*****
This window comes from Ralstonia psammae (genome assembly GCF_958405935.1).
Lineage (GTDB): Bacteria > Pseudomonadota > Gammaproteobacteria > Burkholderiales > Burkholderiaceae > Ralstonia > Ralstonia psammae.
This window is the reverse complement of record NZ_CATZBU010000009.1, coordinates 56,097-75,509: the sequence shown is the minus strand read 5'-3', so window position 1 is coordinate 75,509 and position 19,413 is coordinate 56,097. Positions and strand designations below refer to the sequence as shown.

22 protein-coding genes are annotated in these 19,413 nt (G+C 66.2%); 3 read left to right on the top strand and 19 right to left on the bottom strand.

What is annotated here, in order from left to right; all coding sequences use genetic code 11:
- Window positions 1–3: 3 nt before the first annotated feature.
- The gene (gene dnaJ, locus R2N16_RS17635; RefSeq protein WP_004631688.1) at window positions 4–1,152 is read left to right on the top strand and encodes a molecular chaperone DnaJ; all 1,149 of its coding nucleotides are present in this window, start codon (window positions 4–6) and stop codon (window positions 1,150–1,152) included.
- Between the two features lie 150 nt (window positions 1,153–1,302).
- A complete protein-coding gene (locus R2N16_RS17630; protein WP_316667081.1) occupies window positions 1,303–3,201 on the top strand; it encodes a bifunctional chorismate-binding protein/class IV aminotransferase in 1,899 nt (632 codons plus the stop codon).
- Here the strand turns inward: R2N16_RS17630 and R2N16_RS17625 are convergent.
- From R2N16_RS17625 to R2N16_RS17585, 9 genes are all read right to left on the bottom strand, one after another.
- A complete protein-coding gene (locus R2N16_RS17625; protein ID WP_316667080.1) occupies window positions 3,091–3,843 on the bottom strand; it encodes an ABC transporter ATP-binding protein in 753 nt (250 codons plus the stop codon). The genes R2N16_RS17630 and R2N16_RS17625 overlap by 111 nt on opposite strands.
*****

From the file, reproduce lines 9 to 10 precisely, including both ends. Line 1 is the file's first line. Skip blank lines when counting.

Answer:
- A complete protein-coding gene (locus R2N16_RS17630; protein WP_316667081.1) occupies window positions 1,303–3,201 on the top strand; it encodes a bifunctional chorismate-binding protein/class IV aminotransferase in 1,899 nt (632 codons plus the stop codon).
- Here the strand turns inward: R2N16_RS17630 and R2N16_RS17625 are convergent.